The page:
Diabetes is a very common pathology nowadays. Diabetic patients must control their blood glucose levels at least once a day, and this is where the problem starts.
Blood glucose monitoring often includes important errors that affect patients and providers. This inaccuracy is due to strip, physical, patient, and pharmacological factors.
1. STRIP FACTORS There is usually a strip-to-strip variation, which creates some imprecision in blood glucose readings. The size of strip can also result in error. In addition, changes in enzyme coverage, as well as changes in the proportion of the enzyme, influence accuracy.
The reduction of the mediator can create problems with blood glucose strips. Blood glucose strips undertake complex biochemical reactions and have a limited lifetime (2 years approximately) and this fact is the reason why many strips fail. When a failure occurs, the brands underestimate or overestimate glucose levels.
2. PHYSICAL FACTORS There are some physical factors that influence the accuracy of blood glucose strips. The most frequent are altitude and temperature. Figure 1 shows the effect of altitude when mountain climbers checked their blood glucose at 13,500 ft. As expected, the electrochemical glucose oxidase meters (One Touch® Ultra® and Precision® X-tra®) overestimate the glucose by 6% to 15%, whereas the glucose dehydrogenase meters (Ascensia® Contour, AccuChek® Complete®, and Abbott® Freestyle®) were all within 5%.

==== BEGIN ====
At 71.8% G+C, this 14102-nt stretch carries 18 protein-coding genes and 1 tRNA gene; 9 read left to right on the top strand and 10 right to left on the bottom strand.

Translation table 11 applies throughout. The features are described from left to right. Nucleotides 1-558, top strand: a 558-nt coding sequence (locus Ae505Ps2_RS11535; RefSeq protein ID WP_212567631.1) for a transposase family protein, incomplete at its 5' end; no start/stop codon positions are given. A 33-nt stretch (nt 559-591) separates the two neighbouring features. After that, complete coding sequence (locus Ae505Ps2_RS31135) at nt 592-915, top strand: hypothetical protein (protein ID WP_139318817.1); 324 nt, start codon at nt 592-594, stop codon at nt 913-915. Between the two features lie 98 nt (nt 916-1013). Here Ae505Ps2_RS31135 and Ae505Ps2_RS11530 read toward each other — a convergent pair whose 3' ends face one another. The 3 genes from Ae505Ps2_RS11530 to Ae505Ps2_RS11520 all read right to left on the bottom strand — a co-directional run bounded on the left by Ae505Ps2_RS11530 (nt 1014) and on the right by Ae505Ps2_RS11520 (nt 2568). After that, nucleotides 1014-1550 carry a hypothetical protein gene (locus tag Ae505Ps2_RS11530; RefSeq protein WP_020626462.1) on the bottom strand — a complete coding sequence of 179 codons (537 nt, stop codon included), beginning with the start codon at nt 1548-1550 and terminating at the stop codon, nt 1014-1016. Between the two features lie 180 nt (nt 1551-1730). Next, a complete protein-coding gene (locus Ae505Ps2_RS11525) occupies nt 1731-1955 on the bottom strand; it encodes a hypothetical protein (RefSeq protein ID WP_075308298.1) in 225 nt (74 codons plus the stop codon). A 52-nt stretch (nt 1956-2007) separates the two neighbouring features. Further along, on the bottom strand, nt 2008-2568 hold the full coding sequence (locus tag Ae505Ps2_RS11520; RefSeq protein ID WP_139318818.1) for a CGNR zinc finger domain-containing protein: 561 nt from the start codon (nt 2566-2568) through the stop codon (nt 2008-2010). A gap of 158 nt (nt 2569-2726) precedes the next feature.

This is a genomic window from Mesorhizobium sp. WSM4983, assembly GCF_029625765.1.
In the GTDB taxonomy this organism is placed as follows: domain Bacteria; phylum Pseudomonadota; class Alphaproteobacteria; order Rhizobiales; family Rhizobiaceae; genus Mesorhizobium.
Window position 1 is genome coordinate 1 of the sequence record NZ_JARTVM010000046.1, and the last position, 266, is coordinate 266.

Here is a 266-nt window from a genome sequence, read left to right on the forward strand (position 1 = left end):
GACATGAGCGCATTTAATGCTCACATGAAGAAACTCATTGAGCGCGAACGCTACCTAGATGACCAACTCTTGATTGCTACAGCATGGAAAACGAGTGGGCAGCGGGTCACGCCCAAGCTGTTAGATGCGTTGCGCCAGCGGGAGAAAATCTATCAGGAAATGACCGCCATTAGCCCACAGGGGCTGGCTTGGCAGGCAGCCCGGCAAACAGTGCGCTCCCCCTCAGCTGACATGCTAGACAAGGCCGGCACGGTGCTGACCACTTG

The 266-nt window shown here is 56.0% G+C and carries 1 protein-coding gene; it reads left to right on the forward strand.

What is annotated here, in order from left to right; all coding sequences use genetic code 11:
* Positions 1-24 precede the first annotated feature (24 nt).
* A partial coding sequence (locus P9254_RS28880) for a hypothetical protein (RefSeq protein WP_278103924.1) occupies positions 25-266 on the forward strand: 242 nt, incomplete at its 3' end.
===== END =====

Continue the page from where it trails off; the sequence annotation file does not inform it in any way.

The influence of temperature is less predictable. Most meters have a temperature sensor and will report errors at extreme temperatures. The same mountain climbers also tested the influence of temperature, measuring glucose at 8 °C (Figure 2). The results were brand specific, not technology dependent. The errors were 5–7% but could be either positive or negative.
3. PATIENT FACTORS The ability to measure blood glucose level is very important for accuracy. The majority of meters need to be coded, though some new meters don’t. Coding reveals the relationship between the electrical signal produced by the strip and the reported blood glucose. These errors are among 1-3% per miscode level.
Studies of miscoding suggest that approximately 16% of patients in a typical endocrinology practice have miscoded their meters. This can lead to average errors of 37% to +29% (95% confidence limits of ~-92% to +73%).9 Meters that do not require coding avoid this error and so are often more accurate for use by patients.
4. PHARMACOLOGIC FACTORS Some medications sometimes alter readings. However, these errors are small. With electrochemical glucose oxidase systems, all seem to interact with the electrode (location 3) and include acetaminophen, L-dopa, tolazamide, and ascorbic acid. The error from all these medications is usually small. With glucose dehydrogenase, other sugars can interfere. Maltose and xylose can have a small effect, but the most dangerous substance is icodextrin. The latter is used in some peritoneal dialysis fluids and can increase the glucose value reported by the meter by more than 100 mg/dl.
Obviously, clinical blood glucose monitoring has improved over the years and is likely to improve in the future. Average inaccuracies of only 5–6% are common in the best meters now and are likely to fall significantly with newer technologies. Understanding the cause of many of the common errors can lead to more accurate monitoring now.
Written by Dr. David Alcantara and Paula Ruíz for The All Results Journals.